Rising Appalachia Returns to Taos

rising appalachiaThis Thursday, May 19th at Taos Mesa Brewing, Roots and Wires Presents brings Rising Appalachia back to Taos.

Rising Appalachia, led by the powerhouse sister duo Leah and Chloe Smith, draws its roots deep from the folk tradition with an emphasis on social justice. Joined by percussionist Biko Casini and bassist/guitarist David Brown, the group uses their knowledge of a variety of instruments (fiddles, banjos, drums, kamibas, congas, didjeridoo, tabla, spoons, and washboard just to name a few) and resonant vocal harmony to create a tapestry of sound, weaving styles of soul, blues, jazz, world, gospel and more.

In 2015 the group started the “Slow Music Movement” and is committed to making their touring schedule as sustainable as possible. According to their website, the group brings in local outreach to each event, reduces single-use waste at their shows, sources farm-to-table food for backstage, and continues to create and promote sustainable touring practices across the board. “It’s our effort to take the glitz and glam out of the music industry and bring performance back to its roots — that of public service. A service where musicians are not just part of fast-paced entertainment world, but instead influence the cultural shift as troubadours, activists, story tellers, and catalysts of justice,” explains Leah.

aruna diarraJoining Rising Appalachia on their 2016 “Fertile Grounds” Tour is Arouna Diarra. Diarra is from Burkina Faso in West Africa. He plays a variety of traditional instruments including the kora, ngoni, balafon, talking drum, and djembe. Thanks to Jerry from Roots and Wires for giving me a crash course on what some of these instruments actually are! “The Kora is the world’s largest stringed instrument and has a totally unique sound that some describe as a harp. The ngoni sounds a bit twangy, like a banjo or fiddle, and is oddly connected to American bluegrass or certain folk music in many ways. Arouna Diarra is the perfect complement to Rising Appalachia’s sound and also features their percussionist Biko Cassini,” says Jerry.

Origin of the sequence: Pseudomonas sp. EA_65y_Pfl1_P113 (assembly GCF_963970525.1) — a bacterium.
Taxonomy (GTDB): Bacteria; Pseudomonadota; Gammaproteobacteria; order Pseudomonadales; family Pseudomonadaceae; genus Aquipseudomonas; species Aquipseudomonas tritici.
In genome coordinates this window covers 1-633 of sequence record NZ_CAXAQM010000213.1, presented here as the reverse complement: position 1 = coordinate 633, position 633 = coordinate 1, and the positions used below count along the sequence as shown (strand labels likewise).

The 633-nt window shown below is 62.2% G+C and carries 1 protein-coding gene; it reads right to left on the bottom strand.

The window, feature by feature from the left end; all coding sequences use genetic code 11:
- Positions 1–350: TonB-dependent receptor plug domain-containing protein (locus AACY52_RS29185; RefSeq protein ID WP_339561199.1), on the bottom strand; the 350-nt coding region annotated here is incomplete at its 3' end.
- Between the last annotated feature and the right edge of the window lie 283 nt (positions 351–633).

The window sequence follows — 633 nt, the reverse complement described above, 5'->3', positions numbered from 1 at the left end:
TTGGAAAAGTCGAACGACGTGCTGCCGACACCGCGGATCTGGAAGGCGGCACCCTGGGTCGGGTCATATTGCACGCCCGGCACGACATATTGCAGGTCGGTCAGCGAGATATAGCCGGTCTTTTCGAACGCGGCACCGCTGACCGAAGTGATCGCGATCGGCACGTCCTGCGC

Thursday night at Taos Mesa Brewing is shaping up to be a classic Roots and Wires evening with sounds that will leave you wanting more. The show starts at 7:00 p.m. and tickets are $17. Here’s a clip of Rising Appalachia in KNCE’s own Silver Twinkie! Just a taste of what this amazing band can do.

Thursday, May 19, 7pm
Taos Mesa Brewing